Chicago, Illinois, January 5, 2021 – The year 2020 closed as one of the most tumultuous in modern history, with health concerns driving the economy. Few could have predicted the unforeseen financial and social impacts on the real estate industry, in particular. Space needs almost instantly shifted with traditional lodging, office, and retail usage quickly vaporizing. Meanwhile, industrial and multifamily assets continued to thrive. And realty capital markets forcefully responded backed by flexible fed policy, as historically low-interest rates prevailed.
What lies ahead for realty capital markets this year? The supply of capital remains at peak levels. So investors need to turn to the demand side, seeking income-property aligned to pandemic economics. More than ever, properties must offer competitive health and safety standards while providing relevance of usage. Investors focus on “essential” types of assets, such as personal living space (e.g., apartments). Investors gravitate to those property types linked to personal attention, mainly properties offering direct distribution of goods and services to the consumer. As such, this year’s investors bypass social-gathering facilities such as shopping centers, entertainment, and office buildings.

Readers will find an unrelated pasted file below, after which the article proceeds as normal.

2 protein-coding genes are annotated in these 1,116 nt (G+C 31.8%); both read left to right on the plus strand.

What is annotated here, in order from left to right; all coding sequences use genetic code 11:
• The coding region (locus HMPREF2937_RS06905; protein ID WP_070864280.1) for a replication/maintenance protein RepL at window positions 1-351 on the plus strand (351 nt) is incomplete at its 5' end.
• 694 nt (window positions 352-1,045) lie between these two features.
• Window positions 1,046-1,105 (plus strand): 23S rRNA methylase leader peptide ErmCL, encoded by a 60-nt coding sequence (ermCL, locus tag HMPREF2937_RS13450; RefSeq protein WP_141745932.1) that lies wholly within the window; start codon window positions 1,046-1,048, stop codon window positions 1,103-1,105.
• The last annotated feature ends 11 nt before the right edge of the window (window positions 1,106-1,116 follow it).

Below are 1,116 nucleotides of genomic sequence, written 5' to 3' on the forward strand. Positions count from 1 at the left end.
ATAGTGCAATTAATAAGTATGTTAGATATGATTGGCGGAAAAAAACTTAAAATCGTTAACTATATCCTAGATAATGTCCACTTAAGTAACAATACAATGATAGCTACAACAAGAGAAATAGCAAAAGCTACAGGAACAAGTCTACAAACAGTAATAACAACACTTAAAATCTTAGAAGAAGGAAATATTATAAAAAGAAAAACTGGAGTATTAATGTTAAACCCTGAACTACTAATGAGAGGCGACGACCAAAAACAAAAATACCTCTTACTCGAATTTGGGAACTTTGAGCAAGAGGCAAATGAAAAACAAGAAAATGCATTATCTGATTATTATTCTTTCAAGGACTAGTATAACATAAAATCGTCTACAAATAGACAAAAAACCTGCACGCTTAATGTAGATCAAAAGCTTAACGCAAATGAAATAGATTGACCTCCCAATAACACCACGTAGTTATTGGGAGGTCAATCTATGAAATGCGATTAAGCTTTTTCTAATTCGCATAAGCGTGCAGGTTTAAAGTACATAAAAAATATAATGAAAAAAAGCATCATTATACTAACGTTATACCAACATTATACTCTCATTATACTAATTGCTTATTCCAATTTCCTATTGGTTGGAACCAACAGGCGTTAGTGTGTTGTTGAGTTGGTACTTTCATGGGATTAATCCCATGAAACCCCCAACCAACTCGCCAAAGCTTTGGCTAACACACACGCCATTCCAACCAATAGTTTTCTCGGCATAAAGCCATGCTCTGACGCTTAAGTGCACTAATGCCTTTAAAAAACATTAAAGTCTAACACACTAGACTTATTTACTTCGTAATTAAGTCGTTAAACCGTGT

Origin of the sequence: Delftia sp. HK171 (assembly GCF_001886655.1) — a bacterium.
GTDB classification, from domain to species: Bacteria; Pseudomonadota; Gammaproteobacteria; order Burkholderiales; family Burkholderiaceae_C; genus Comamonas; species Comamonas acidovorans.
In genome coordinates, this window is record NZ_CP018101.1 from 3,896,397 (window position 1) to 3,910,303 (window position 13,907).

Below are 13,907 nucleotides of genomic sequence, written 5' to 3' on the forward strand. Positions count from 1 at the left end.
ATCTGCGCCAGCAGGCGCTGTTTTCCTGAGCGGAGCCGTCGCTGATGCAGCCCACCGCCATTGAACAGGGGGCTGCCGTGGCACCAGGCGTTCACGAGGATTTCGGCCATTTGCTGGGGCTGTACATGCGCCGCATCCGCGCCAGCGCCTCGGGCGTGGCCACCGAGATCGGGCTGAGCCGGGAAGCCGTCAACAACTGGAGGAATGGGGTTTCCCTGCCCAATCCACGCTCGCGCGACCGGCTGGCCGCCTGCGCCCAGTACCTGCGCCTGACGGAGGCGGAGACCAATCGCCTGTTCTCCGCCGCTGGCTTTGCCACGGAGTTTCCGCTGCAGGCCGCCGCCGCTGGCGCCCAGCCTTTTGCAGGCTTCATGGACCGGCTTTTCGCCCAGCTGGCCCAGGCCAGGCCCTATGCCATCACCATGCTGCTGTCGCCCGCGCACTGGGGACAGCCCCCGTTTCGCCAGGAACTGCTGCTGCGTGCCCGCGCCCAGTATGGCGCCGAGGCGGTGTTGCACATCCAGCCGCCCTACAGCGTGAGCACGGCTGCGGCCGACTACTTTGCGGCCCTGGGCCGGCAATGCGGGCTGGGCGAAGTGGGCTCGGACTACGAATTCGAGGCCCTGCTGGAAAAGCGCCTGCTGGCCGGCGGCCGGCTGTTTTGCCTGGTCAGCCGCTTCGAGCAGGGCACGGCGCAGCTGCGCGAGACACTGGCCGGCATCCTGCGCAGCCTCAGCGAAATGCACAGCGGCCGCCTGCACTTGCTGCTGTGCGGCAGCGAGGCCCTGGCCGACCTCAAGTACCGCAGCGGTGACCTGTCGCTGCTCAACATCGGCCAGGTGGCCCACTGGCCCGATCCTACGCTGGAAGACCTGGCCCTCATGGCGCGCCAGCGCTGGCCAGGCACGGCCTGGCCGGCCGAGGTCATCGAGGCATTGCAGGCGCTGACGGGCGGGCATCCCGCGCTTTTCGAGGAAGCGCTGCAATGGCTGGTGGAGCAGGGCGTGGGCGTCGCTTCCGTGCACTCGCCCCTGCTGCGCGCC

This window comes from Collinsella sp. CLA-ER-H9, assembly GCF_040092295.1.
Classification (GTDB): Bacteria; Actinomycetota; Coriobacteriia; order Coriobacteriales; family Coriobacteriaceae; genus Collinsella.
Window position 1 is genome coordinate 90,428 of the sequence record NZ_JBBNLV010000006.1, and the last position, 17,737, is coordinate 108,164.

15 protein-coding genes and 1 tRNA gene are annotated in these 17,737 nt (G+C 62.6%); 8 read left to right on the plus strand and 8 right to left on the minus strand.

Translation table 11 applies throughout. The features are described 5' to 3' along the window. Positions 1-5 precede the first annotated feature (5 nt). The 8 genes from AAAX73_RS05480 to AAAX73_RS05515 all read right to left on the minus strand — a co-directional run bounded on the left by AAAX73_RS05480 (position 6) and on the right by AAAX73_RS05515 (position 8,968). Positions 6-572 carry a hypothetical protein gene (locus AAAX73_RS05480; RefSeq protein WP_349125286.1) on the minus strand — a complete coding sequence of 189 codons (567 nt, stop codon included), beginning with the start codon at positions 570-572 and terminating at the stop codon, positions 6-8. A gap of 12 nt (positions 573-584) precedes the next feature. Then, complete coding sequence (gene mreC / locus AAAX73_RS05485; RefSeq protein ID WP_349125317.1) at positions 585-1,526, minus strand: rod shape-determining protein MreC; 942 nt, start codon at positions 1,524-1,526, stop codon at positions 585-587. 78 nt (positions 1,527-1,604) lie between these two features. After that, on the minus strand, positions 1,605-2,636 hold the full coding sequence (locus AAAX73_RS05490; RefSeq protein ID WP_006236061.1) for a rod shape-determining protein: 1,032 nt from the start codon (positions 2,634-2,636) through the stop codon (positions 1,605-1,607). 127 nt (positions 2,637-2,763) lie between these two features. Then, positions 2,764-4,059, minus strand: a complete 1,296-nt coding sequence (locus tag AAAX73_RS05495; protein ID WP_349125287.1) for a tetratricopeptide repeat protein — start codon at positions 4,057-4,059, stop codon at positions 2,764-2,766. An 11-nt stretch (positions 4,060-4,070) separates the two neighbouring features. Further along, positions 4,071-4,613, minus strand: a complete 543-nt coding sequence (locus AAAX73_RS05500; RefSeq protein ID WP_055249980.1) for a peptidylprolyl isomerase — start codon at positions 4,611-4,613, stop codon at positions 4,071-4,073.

As investor demand shifts, yields remain highly competitive, fueled by favorable borrowing rates and the lack of desirable assets. Fewer opportunities exist in the financial engineering of deals, unlike in the past decade. Instead, the best routes to profitability focus on repurposing existing brick-and-mortar and creating new developments tuned to the pandemic’s new realities.
The Real Estate Capital Institute’s director, John Oharenko, predicts, “Today’s ‘distressed’ deals will be tomorrow’s opportunities, as investors learn how to reposition retail, office and lodging assets to function within everchanging health-safety space needs.”